# Problem:

In chess, there is a somewhat well known rule about draw by repetition. If the same position is repeated 3 times (or more) then the player intending to make the move which will cause the this repetition can claim a draw.

Sometimes this is an easy task for an arbiter to spot, if the last few moves are just the players moving backwards and forwards. Sometimes it is less trivial, when pieces have moved significantly between repeated positions.

The problem in this challenge is to output a truthy value if the claimed position is draw by repetition (has been seen 3 times or more) and a falsey value if the claimed position is not draw by repetition, given a list of moves in coordinate notation as described below, or any notation of your choosing (but you'll have to convert the test cases).

### What is a position?

In a real world scenario, the position would be affected by things such as whether a player can castle or whether en-passant is possible; you should not consider these in your solution to the problem. In this problem a position is defined simply by the configuration of the pieces on the board. So, for the purposes of this problem, two positions are seen to be the same if each square on both boards is occupied by the same type of piece of the same colour. This does not have to be the exact piece for example white's knights could swap squares and if all other pieces fulfill the criteria this would still be the same position.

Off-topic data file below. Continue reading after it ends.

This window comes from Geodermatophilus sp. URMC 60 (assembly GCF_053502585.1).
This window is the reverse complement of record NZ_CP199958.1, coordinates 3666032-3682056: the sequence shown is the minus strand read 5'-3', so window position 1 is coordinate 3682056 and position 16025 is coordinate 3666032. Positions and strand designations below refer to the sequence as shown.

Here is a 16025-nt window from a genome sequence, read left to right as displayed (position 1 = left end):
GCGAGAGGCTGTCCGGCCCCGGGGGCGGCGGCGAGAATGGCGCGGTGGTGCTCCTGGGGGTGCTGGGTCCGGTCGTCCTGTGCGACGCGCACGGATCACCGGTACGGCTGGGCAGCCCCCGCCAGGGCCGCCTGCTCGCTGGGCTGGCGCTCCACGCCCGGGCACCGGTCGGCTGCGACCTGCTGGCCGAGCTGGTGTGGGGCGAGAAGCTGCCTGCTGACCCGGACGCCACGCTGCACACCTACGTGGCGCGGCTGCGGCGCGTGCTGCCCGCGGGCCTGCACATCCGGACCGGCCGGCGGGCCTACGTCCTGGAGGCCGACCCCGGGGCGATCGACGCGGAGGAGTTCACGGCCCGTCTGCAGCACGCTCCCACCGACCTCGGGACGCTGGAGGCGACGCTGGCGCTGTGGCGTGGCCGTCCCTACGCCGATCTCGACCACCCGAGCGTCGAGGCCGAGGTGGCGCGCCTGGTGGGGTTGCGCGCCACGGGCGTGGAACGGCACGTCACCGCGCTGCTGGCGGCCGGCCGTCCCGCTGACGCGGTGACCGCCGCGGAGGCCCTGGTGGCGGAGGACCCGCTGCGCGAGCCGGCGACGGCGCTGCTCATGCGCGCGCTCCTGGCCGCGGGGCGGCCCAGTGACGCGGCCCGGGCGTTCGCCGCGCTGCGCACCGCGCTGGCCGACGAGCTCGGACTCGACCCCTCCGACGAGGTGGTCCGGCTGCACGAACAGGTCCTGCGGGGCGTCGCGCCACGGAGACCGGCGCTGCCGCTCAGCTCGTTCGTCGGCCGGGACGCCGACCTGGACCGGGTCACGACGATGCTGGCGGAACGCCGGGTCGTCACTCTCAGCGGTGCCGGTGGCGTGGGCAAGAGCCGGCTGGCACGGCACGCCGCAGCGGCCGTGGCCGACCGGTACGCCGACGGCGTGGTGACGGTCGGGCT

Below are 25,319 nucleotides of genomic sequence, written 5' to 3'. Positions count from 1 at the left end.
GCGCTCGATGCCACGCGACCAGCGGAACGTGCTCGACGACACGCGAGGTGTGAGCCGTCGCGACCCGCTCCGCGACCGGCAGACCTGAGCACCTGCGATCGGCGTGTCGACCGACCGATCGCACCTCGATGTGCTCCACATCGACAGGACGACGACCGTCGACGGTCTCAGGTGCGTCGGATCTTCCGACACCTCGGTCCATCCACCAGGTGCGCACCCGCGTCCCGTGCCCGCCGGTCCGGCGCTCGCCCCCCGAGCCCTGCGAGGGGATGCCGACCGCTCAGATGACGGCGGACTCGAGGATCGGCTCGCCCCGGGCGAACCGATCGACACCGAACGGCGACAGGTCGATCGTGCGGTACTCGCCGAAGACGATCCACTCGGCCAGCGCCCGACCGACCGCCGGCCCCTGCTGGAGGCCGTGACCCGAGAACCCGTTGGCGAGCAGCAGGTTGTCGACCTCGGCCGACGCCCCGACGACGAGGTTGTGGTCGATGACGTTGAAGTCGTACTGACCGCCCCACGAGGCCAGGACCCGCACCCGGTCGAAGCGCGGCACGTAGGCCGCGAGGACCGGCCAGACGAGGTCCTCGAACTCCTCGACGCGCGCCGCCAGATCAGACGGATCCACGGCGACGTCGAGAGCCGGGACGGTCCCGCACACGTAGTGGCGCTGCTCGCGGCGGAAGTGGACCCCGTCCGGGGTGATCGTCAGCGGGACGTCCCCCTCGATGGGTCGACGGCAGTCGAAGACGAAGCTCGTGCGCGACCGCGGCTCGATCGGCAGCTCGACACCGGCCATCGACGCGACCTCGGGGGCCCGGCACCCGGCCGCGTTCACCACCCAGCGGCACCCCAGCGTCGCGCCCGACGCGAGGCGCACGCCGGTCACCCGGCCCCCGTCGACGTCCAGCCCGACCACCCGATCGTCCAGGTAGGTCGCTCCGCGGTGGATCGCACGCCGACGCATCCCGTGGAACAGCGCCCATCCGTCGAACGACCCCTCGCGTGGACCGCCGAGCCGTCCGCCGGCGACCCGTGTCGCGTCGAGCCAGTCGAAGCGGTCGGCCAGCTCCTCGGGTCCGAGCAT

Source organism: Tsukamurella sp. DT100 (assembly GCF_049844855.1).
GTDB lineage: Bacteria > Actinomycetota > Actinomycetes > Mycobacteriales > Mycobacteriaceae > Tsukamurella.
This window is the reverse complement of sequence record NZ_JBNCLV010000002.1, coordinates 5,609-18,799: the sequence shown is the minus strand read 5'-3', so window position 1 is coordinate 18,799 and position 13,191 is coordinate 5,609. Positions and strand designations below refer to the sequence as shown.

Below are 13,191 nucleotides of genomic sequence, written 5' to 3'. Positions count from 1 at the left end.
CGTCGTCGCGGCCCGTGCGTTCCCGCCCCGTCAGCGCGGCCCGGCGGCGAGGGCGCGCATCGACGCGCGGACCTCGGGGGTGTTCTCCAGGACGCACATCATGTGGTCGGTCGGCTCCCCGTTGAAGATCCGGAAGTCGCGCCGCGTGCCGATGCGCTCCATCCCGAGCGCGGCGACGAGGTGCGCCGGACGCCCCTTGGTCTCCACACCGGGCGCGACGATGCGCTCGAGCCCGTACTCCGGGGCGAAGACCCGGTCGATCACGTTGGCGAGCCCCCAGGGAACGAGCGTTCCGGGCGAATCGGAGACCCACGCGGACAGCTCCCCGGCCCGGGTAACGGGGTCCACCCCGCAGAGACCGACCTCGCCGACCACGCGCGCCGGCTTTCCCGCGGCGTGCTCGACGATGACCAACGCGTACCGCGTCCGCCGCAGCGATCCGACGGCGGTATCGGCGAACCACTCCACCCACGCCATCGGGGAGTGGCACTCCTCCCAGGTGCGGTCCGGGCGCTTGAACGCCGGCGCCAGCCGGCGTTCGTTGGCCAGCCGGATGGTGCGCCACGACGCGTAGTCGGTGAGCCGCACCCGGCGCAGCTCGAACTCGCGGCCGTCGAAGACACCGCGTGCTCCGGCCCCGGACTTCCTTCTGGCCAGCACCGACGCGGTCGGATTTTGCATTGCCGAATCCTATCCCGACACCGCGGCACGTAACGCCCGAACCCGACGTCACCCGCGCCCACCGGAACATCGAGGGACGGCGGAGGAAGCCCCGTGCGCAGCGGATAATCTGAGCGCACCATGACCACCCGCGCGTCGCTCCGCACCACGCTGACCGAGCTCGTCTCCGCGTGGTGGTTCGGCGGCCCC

### What does a valid notation look like?

Although I will go on to explain coordinate notation, you are free to take input by a notation system you choose. Provided that:

• Each item in the notation describes any or all of: the piece/pieces involved; whether check, checkmate, double check, checkmate or stalemate have been delivered; if en-passant capture has occurred; the initial position; the final position.

So as long as these criteria are met I am happy to accept, as long as you specify in your answer, your notation system. This could be e.g. 0 indexed row,column tuples or whatever makes sense for your program.

### Coordinate Notation

Coordinate notation is a notation which describes purely the moves as a system of coordinates.

A move is described as first the initial coordinate from the set {A1-H8} and then the destination coordinate again from the same set. So the King's Gambit would look like (as a collection of strings)